3. Its eliminated from the body though urine so drink lots and lots of water, in your plans account for this with your water supplies. The general rule is the same for 'adequate' hydration: If the urine is not clear you are not drinking enough water. Even if you think you may not have been exposed, drink lots and lots of water because its likely you have been exposed at some level unless you are in a hermetically sealed shelter with its own self contained air supply because its going to be in every breath you take for several days unless you filtered it out.
Thyrosafe Potassium Iodide Tablets work, basically, by filling the thyroid gland up with so much iodine, whether it’s radioactive or not, that it can’t absorb any more thus blocks radioactive iodine (a 'radionuclide') from entering the gland and can help protect it from injury.
The thyroid gland produces hormones that regulate the body’s energy and metabolism. The thyroid normally absorbs available iodine from the bloodstream, but it can not distinguish between stable (regular) iodine and radioactive iodine and will absorb any iodine it can get. The thyroid gland is one of the most radiation-sensitive parts of the body and at greatest risk, especially in babies and children who are at extremely high risk of exposure to radioactive iodine.
When the thyroid absorbs too much radioactive iodine it can cause thyroid cancer to develop (within) several years after the exposure. Babies and young children are at highest risk, the risk is much lower for people over 40. Thyroid cancer seems to be the only cancer whose incidence rises after a radioactive iodine release, however, it does not mean that other types of cancers in the body can not develop from exposure to radionuclides and radiation.
Iodide Tablets DO NOT protect against radiation exposure or from other, potentially more dangerous, radionuclides spread into the air/areas during a nuclear event/explosion.
In a nuclear attack radioactive iodine is released into the air. Every breath you take will be filled with this and other radionuclides. Radionuclides are going to touch 100% of everything, period, either immediately or later, no matter how well protected or sheltered you are. This is mostly concentrated in fall out zones which are, basically, anywhere there is radioactive fall out and not just in the ground zero zone or for a few miles around ground zero. Radioactive fall out is going to anywhere the air currents take it or its some way or another transported to some place (e.g. bought into the shelter, or where you are at, on shoes/garments/equipment/vehicles etc...).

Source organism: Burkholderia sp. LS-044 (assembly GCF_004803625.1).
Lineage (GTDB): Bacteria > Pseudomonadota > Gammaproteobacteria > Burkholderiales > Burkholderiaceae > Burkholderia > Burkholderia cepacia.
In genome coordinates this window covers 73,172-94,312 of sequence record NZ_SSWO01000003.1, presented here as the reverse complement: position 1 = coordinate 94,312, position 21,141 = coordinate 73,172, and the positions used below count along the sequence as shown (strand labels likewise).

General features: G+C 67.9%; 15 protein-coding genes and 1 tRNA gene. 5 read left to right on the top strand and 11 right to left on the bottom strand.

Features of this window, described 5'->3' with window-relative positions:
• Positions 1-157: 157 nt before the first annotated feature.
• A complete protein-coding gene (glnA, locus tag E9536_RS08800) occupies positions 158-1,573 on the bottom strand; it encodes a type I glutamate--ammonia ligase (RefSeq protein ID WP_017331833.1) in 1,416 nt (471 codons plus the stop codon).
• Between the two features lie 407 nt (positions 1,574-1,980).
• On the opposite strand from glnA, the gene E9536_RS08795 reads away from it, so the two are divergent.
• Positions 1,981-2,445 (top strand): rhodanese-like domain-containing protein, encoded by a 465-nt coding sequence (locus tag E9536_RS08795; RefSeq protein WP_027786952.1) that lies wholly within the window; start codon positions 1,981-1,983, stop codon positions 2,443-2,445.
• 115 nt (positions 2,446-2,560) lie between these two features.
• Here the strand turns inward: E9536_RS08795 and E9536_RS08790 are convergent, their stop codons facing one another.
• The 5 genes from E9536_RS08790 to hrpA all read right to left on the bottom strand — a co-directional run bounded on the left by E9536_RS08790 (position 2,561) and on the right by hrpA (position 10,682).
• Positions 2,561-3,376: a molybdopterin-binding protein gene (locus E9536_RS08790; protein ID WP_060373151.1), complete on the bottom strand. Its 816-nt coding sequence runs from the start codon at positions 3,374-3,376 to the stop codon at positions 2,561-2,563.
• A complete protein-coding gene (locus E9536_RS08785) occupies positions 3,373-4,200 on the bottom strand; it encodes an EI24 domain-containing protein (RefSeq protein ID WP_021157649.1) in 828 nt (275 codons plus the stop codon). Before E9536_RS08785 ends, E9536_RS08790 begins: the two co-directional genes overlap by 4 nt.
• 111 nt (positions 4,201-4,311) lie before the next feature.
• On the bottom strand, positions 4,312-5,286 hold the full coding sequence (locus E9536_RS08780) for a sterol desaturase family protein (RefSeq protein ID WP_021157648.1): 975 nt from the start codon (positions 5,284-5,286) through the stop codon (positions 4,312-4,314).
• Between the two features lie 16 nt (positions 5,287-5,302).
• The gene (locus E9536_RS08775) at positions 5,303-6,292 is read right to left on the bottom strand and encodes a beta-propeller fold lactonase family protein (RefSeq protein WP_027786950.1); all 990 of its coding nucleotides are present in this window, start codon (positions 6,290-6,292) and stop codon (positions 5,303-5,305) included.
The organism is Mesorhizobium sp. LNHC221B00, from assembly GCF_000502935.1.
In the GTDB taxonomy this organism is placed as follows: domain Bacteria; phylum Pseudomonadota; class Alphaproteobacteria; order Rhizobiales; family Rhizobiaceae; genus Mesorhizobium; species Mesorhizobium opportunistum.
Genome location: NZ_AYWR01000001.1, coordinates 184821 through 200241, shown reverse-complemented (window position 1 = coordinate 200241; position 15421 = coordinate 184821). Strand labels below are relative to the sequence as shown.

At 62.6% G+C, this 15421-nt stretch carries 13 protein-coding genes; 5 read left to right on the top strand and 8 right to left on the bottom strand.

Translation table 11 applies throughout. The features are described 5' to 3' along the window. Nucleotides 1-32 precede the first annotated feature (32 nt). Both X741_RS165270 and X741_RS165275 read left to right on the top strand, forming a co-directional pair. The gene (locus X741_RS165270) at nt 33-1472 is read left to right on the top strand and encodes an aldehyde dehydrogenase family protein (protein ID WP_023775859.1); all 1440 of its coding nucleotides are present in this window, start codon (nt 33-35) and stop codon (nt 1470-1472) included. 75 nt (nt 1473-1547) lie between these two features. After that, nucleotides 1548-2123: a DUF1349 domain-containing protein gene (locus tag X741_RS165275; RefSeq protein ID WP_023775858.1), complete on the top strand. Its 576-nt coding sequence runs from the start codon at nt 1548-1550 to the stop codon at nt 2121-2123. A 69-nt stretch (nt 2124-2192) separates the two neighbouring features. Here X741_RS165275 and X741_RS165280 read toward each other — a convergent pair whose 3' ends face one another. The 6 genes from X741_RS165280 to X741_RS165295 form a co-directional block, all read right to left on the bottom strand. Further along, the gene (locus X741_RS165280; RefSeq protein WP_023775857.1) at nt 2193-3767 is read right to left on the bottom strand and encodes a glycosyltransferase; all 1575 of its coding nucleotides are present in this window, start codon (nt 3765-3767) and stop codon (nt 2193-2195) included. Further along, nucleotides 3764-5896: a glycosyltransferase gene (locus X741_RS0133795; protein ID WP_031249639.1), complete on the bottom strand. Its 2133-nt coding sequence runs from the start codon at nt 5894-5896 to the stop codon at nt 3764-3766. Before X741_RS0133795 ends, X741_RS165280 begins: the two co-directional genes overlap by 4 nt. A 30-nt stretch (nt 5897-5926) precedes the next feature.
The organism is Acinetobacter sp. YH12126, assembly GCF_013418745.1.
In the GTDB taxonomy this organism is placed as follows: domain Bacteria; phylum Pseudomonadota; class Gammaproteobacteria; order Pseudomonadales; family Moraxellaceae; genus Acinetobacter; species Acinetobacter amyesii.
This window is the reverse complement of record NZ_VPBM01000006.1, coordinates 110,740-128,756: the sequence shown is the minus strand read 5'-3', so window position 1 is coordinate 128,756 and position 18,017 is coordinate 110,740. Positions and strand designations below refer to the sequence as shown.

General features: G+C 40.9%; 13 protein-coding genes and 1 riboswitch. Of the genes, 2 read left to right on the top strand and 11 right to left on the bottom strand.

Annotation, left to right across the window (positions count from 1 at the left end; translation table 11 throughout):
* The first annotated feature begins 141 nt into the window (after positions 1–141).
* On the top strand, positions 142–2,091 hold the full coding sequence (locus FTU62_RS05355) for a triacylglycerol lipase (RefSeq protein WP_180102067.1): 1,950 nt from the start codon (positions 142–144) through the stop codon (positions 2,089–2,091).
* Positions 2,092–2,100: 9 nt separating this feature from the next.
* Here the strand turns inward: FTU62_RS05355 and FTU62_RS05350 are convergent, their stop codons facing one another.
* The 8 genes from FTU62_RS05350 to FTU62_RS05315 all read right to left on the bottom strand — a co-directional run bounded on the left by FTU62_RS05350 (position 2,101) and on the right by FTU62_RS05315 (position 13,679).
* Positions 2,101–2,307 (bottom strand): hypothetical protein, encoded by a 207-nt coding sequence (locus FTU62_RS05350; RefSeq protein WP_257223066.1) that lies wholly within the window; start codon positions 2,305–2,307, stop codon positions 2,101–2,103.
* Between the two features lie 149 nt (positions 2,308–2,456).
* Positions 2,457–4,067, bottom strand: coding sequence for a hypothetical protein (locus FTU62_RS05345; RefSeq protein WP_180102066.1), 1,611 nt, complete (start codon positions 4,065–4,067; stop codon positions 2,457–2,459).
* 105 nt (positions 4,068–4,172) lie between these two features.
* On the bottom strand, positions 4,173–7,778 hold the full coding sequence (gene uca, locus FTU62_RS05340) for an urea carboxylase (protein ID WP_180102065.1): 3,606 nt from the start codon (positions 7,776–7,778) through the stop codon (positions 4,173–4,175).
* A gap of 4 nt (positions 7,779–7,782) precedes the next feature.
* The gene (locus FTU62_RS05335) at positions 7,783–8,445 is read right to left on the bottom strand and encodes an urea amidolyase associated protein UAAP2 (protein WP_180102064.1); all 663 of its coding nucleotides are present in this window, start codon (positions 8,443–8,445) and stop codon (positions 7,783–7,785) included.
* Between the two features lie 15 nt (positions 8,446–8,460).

There are many radionuclides released in a nuclear explosion, some occur naturally or we are exposed to them on a regular basis. For example, Tritium (chemically 3H) is produced naturally in the upper atmosphere when cosmic rays strike nitrogen molecules in the air, its in all the water and foods we ingest in extremely low concentrations and it can be a gas or a liquid. And yep, those Tritium night sights on your firearm are radioactive emitting beta particles, the beta radiation is very weak and is absorbed by the tritium container, usually a small glass vial, lined with phosphor. When the Tritium beta particle radiation hits the phosphor it causes the phosphor to glow thus producing the glowing night sight effect.
But I point Tritium out to make a point - the air and objects and area is not going to be glowing like those Tritium night sights, you will not be able to 'see' where radiation and radionuclides is or not and you will not be able to depend on your senses to detect these hazards. So just assume they simply are and act accordingly 100% of the time.
"Thyrosafe Potassium Iodide Tablets work, basically, by filling the thyroid gland up with so much iodine, whether it’s radioactive or not, that it can’t absorb any more thus blocks radioactive iodine (a 'radionuclide') from entering the gland and can help protect it from injury."
should have been ...
Thyrosafe Potassium Iodide Tablets work, basically, by filling the thyroid gland up with so much stable iodine that it can’t absorb any more iodine of any type thus blocks radioactive iodine (a 'radionuclide') from entering the gland and can help protect it from injury.
(note: stable iodine is iodine that is not radioactive)
"You can’t catch radiation sickness simply by being around somebody who has it."
Well actually you can, in a way. Radiation sickness brings with it expelling bodily fluids a lot... throwing up, bleeding, oozing other fluids, etc... if that person has inhaled dust particles that are radioactive that radiation may be present in those bodily fluids. The air in an area close enough to ground zero will be infused with these dust particles so small you can't see them with the naked eye and every breath taken will be radioactive at some concentration. Its important that you also be prepared to care for your family, or others if needed, properly to avoid and control and dispose of these bodily fluids from those with radiation sickness.
With the old U235/U238 bombs it wasn't much of a problem. But modern day nukes use different materials that can cause radioactive particles in the air small enough to make it into the blood stream if they are inhaled or ingested and that blood will be radioactive enough to cause you to get sick to so you will 'catch' it if you come in contact with it.